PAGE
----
Member blog by: Christobel Saunders, Professor of Surgery/Consultant Breast Surgeon, All.Can Australia, All.Can International 


What does value-based healthcare offer in cancer care?

Value-based healthcare (VBHC) is the next paradigm in how we deliver healthcare, offering a shift to a more transparent, value-based approach to how we determine the outcomes and costs of a patient’s disease and treatment, and how we use this information to improve care.

In Western Australia, we are implementing a multi-institutional programme of research that seeks to bring VBHC to public and private healthcare settings through a programme of research called The Continuous Improvement in Care – Cancer (CIC Cancer) Project. The key to success, we believe, is through measuring and acting on variations in outcomes that are important for people diagnosed with cancer. We are doing this in the care of people with five of the most common cancers: breast, lung, colorectal, prostate and ovarian.

To achieve this, we are establishing IT-enabled routine measurement of clinical and patient-reported outcome measures – using the International Consortium for Health Outcome Measures (ICHOM) standard data sets. The information will be fed back to the clinicians caring for these patients to improve the care of the individual patient as well as producing unit-level data which can be used for cancer services to assess and improve their practice.


How will value-based healthcare improve information flow between the patient and their doctor?

A key theme that emerged from the All.Can patient survey was regarding how and when patients were given information, as well as their involvement in discussing treatment options. Most clinicians believe they do a pretty good job of eliciting how a patient is doing with their health and treatment regimens. Yet we know that, in reality, a 10- or 15-minute consultation will likely not uncover many of the symptoms and concerns that are very real for the patient.  This resonates with the findings of the All.Can patient survey, where 28% of Australian respondents were not given enough information about their cancer care and treatment.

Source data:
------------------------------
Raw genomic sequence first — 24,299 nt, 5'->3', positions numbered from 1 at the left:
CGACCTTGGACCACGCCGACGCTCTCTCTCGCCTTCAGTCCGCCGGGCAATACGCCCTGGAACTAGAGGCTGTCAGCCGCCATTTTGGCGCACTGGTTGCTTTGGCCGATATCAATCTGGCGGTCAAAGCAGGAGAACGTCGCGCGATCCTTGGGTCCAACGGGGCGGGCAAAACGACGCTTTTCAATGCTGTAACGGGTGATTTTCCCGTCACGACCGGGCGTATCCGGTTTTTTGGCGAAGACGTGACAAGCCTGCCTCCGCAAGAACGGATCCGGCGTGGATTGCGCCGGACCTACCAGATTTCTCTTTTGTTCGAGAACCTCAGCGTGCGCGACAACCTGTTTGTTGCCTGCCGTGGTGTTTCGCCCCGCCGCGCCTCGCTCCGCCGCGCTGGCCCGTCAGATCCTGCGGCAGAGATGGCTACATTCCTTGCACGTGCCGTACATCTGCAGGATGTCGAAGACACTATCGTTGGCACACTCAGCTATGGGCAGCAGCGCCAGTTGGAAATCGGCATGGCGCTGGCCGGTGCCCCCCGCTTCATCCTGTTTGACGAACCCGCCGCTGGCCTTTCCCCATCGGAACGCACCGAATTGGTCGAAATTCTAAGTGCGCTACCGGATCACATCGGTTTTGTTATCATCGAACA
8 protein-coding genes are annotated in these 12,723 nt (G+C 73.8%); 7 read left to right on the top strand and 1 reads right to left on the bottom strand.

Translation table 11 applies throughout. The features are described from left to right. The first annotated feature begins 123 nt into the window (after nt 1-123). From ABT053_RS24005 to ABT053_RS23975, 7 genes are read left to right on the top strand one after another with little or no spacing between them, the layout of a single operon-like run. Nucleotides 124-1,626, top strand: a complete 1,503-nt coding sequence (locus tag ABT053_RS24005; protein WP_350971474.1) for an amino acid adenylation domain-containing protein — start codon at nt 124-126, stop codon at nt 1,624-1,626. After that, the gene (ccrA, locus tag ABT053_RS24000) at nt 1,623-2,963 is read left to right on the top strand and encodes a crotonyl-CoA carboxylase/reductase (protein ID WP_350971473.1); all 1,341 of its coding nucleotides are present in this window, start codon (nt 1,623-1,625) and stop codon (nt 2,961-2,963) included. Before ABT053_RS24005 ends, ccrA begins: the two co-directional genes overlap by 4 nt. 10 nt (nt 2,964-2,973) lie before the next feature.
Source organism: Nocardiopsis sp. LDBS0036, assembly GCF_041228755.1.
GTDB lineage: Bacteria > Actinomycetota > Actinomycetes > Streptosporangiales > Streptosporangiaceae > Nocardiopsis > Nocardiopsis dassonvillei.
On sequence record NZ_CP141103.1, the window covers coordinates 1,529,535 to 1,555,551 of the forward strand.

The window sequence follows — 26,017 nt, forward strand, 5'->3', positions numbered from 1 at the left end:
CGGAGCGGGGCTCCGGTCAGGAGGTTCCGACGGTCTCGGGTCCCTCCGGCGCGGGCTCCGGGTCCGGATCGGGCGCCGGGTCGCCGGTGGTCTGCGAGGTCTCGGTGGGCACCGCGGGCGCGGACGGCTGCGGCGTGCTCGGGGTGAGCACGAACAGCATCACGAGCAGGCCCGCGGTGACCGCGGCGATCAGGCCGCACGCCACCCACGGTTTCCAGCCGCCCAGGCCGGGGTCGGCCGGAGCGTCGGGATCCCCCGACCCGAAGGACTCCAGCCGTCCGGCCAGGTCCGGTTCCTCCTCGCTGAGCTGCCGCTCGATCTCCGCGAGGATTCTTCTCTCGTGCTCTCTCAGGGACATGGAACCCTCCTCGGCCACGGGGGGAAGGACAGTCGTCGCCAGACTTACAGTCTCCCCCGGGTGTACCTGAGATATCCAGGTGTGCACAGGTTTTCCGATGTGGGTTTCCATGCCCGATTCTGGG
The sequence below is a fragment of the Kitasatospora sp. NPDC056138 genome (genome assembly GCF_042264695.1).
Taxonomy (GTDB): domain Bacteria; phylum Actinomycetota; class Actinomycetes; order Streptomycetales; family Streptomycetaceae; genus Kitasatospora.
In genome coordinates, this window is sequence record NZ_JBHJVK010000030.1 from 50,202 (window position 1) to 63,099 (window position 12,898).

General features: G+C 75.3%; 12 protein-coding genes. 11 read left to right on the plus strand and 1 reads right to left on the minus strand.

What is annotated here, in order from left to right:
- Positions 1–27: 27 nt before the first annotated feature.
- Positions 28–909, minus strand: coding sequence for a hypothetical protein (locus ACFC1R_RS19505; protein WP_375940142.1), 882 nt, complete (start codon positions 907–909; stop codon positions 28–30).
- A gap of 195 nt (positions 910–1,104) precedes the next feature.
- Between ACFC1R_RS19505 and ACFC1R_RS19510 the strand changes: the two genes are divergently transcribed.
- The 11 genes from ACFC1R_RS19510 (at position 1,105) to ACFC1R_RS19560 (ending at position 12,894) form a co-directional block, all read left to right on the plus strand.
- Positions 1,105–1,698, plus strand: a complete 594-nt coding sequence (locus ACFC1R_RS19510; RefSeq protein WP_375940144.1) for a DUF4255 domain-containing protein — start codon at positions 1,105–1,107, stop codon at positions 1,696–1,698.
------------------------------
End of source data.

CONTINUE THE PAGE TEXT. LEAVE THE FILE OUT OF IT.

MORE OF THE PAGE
By capturing standardised outcomes before the consultation and highlighting the main patient concerns with advanced analytics and data visualisation tools, information flow is improved. This will help bring out what is really important for the patient – and may make the consultation more efficient and productive.

Collation of outcomes for the entire cancer unit, and across the trajectory of multidisciplinary care, will then provide benchmarks against similar practices, enabling variations in care to be identified and quality improvement measures to be undertaken. We all want to offer the very best care – but if we don’t know our outcomes and cannot compare them to others, it is hard to improve them.

Access to patient outcomes data must be simple, acceptable, and relevant to all users so that the information is more likely to be utilised, and implemented, at healthcare sites. This is how we can ensure improved outcomes for all patients.


Please note: figures in this blog post taken from the All.Can patient survey refer to to country-specific data collected in Australia. These data are unweighted and cannot be compared with responses from other countries, or with the data from the international survey, which were weighted. For more information on data weighting, a full methodology and survey findings from other countries, please see